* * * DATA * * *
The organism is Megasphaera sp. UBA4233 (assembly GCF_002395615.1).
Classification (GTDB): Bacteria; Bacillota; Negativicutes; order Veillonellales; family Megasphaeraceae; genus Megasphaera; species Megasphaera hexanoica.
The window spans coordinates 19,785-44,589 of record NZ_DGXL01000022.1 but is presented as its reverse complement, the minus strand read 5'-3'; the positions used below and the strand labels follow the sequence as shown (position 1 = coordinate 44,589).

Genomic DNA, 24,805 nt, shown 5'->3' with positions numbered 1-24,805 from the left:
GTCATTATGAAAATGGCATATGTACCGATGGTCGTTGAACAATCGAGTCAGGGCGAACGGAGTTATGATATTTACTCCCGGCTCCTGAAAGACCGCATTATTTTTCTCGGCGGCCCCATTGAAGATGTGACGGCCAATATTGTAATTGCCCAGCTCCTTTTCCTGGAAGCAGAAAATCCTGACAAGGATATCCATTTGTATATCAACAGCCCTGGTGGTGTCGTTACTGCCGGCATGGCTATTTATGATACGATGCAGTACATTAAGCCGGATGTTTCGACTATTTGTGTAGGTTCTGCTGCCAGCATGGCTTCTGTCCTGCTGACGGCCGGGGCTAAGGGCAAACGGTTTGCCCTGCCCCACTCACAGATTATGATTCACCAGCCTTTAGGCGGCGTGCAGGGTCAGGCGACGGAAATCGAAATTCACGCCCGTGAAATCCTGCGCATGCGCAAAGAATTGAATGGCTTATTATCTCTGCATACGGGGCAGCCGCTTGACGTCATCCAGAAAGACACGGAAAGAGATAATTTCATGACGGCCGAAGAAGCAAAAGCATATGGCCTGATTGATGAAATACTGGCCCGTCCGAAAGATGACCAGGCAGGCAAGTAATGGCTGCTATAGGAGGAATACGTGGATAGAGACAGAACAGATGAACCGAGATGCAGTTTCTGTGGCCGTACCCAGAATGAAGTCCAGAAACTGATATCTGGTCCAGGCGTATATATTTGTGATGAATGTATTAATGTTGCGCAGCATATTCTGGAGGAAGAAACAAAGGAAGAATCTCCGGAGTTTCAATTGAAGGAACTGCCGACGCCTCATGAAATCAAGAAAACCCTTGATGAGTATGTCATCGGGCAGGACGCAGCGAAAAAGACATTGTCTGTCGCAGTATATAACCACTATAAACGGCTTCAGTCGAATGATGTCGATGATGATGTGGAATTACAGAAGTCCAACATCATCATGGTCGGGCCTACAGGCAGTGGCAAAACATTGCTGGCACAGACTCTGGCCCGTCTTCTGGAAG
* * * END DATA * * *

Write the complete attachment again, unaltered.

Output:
The organism is Megasphaera sp. UBA4233 (assembly GCF_002395615.1).
Classification (GTDB): Bacteria; Bacillota; Negativicutes; order Veillonellales; family Megasphaeraceae; genus Megasphaera; species Megasphaera hexanoica.
The window spans coordinates 19,785-44,589 of record NZ_DGXL01000022.1 but is presented as its reverse complement, the minus strand read 5'-3'; the positions used below and the strand labels follow the sequence as shown (position 1 = coordinate 44,589).

Genomic DNA, 24,805 nt, shown 5'->3' with positions numbered 1-24,805 from the left:
GTCATTATGAAAATGGCATATGTACCGATGGTCGTTGAACAATCGAGTCAGGGCGAACGGAGTTATGATATTTACTCCCGGCTCCTGAAAGACCGCATTATTTTTCTCGGCGGCCCCATTGAAGATGTGACGGCCAATATTGTAATTGCCCAGCTCCTTTTCCTGGAAGCAGAAAATCCTGACAAGGATATCCATTTGTATATCAACAGCCCTGGTGGTGTCGTTACTGCCGGCATGGCTATTTATGATACGATGCAGTACATTAAGCCGGATGTTTCGACTATTTGTGTAGGTTCTGCTGCCAGCATGGCTTCTGTCCTGCTGACGGCCGGGGCTAAGGGCAAACGGTTTGCCCTGCCCCACTCACAGATTATGATTCACCAGCCTTTAGGCGGCGTGCAGGGTCAGGCGACGGAAATCGAAATTCACGCCCGTGAAATCCTGCGCATGCGCAAAGAATTGAATGGCTTATTATCTCTGCATACGGGGCAGCCGCTTGACGTCATCCAGAAAGACACGGAAAGAGATAATTTCATGACGGCCGAAGAAGCAAAAGCATATGGCCTGATTGATGAAATACTGGCCCGTCCGAAAGATGACCAGGCAGGCAAGTAATGGCTGCTATAGGAGGAATACGTGGATAGAGACAGAACAGATGAACCGAGATGCAGTTTCTGTGGCCGTACCCAGAATGAAGTCCAGAAACTGATATCTGGTCCAGGCGTATATATTTGTGATGAATGTATTAATGTTGCGCAGCATATTCTGGAGGAAGAAACAAAGGAAGAATCTCCGGAGTTTCAATTGAAGGAACTGCCGACGCCTCATGAAATCAAGAAAACCCTTGATGAGTATGTCATCGGGCAGGACGCAGCGAAAAAGACATTGTCTGTCGCAGTATATAACCACTATAAACGGCTTCAGTCGAATGATGTCGATGATGATGTGGAATTACAGAAGTCCAACATCATCATGGTCGGGCCTACAGGCAGTGGCAAAACATTGCTGGCACAGACTCTGGCCCGTCTTCTGGAAG